Help wanted: Homeland Security plagued by vacancies at the top

More than 40 percent of top jobs at the U.S. Department of Homeland Security are either vacant or filled by acting staff not confirmed by the Senate, congressional investigators told lawmakers Thursday.

“Undoubtedly, these vacancies have a negative impact on mission effectiveness and employee morale,” said Rep. Michael T. McCaul, a Texas Republican who is House Homeland Security Committee chairman. The panel held a hearing about vacancies at the sprawling department, which was hurriedly cobbled together from 22 government agencies in the aftermath of the Sept. 11, 2001, terror attacks.

That vacancy rate in political appointments at the department is twice as large as it was last year, David C. Maurer, director of homeland security and justice issues for the Government Accountability Office, told the hearing.

In 2012, 13 of 86 political appointees’ jobs were unfilled. This year, after President Obama’s second term got underway, that rose to 26.

Several of the jobs have been vacant for years. The last Senate-confirmed inspector general left in February 2011. U.S. Customs and Border Protection, the agency that guards the country’s ports of entry by land, sea and air, has never had a Senate-confirmed head under Mr. Obama.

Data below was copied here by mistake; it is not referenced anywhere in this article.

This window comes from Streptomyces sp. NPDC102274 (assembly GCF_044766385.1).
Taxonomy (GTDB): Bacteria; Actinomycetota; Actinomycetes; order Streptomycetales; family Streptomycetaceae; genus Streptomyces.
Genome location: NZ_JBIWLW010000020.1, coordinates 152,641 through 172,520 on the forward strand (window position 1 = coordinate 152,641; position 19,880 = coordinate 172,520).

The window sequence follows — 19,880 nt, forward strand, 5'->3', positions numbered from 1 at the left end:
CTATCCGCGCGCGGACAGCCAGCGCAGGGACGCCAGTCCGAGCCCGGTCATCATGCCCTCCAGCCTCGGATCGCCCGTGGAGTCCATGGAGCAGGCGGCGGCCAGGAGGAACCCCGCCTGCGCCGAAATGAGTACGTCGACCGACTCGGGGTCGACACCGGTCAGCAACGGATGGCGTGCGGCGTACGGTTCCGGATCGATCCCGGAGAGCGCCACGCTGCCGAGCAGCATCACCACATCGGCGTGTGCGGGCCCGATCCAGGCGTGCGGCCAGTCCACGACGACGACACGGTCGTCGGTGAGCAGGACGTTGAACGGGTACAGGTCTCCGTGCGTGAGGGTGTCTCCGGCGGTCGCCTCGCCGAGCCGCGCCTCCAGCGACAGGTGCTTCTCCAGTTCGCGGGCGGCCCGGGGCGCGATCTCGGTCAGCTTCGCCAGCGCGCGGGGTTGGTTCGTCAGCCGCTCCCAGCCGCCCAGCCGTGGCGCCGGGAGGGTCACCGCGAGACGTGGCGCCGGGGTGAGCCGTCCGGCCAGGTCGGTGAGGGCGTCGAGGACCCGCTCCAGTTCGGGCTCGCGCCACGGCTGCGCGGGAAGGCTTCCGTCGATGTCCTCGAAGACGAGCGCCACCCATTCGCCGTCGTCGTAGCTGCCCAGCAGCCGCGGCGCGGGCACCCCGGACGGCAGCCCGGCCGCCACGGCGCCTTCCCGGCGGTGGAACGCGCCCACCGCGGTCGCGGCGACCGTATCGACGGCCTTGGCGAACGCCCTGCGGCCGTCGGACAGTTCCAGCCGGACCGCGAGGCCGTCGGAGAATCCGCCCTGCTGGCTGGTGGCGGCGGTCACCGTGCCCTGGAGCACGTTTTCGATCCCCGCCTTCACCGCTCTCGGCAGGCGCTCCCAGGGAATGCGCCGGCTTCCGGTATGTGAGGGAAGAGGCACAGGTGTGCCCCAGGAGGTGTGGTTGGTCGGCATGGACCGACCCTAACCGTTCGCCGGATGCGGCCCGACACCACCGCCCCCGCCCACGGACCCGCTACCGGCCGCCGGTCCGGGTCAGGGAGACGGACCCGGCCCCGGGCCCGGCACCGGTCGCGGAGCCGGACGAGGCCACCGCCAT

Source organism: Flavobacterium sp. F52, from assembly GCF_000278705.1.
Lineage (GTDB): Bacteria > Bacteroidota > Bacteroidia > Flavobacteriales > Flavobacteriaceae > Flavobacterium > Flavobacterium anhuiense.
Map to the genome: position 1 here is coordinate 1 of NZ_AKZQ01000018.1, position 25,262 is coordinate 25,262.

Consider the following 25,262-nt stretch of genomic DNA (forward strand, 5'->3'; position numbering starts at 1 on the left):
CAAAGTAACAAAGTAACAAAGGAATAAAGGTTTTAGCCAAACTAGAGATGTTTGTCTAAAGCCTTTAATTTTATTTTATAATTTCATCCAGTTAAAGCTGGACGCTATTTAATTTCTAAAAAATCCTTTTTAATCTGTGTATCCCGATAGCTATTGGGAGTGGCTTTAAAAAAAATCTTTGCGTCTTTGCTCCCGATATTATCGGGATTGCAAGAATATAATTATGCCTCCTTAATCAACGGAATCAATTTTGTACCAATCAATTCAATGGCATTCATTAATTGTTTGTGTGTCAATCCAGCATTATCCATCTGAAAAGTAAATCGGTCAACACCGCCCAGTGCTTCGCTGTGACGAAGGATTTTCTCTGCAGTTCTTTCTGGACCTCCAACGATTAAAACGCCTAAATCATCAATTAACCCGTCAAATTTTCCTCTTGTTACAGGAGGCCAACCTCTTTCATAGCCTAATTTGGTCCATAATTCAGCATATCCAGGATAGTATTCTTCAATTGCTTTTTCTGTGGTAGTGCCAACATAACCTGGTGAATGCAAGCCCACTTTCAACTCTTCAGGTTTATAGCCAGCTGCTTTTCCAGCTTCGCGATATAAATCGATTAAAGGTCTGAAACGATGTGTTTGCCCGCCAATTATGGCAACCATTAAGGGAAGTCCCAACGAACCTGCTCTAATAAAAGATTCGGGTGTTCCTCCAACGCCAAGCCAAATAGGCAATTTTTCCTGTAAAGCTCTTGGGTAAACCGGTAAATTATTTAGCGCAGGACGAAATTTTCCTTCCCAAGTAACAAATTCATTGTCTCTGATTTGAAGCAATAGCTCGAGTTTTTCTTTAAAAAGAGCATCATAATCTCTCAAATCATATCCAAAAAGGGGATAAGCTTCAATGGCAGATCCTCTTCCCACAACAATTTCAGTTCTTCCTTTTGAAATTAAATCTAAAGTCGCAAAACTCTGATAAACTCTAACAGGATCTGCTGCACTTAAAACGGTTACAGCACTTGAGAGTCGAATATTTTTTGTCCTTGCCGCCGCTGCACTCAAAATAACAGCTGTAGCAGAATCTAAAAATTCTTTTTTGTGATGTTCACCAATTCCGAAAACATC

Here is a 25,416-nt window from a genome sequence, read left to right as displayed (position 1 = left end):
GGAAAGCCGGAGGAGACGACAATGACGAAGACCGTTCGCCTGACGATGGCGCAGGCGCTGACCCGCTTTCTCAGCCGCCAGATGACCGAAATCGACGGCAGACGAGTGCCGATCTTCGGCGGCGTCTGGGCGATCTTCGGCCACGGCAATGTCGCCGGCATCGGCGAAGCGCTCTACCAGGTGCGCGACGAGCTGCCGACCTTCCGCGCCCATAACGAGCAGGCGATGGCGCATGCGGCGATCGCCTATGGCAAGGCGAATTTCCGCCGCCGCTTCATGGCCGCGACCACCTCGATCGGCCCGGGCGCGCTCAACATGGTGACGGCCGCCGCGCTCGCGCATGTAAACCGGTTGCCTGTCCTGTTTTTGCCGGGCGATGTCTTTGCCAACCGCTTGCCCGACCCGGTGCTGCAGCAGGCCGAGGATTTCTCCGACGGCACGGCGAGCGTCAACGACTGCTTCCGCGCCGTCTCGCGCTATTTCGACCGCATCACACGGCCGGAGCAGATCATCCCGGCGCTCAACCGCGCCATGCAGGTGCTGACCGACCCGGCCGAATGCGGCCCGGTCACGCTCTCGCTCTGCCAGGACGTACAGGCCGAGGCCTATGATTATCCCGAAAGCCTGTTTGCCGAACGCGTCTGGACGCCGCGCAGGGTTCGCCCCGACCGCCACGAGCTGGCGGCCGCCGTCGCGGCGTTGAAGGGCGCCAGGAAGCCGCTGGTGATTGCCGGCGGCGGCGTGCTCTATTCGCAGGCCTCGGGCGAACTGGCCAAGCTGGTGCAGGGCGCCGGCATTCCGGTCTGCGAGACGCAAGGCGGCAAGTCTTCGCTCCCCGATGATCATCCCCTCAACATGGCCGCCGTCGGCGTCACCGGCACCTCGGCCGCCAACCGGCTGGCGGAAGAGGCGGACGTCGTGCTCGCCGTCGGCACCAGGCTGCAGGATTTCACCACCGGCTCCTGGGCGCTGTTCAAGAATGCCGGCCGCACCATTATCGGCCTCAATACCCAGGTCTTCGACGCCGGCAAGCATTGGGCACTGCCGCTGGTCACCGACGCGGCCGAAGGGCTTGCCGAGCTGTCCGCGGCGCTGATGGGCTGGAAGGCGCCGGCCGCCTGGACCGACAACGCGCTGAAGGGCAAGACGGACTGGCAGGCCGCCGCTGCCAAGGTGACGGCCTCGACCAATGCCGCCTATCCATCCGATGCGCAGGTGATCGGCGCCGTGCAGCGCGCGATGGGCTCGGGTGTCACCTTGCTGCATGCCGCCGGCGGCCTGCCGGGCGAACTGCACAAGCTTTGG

Jeh C. Johnson, the Defense Department official President Obama has named to replace now-departed Secretary Janet Napolitano, is still waiting for the Senate to vote on his nomination. A Democratic request earlier this week for an expedited approval by unanimous consent was blocked by Republicans.

High vacancy rates in federal agencies are associated with low morale, Mr. Maurer told the hearing. He declined to express a view about which factor might have caused the other.

In surveys of morale across the federal government, Homeland Security consistently ranks at or near the bottom — and it has among the highest rate of vacancies.

Even within the department, “Those components [in Homeland Security] with the highest … vacancy rates also have the lowest morale,” Mr. Maurer said.

Witnesses told the committee that the department had far and away the highest number of politically appointed jobs for its size of any Cabinet-level department and urged that more top jobs there be filled by career officials instead.

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About the Author
Shaun Waterman

Shaun Waterman

Shaun Waterman is an award-winning reporter for The Washington Times, covering foreign affairs, defense and cybersecurity. He was a senior editor and correspondent for United Press International for nearly a decade, and has covered the Department of Homeland Security since 2003. His reporting on the Sept. 11 Commission and the tortuous process by which some of its recommendations finally became ...

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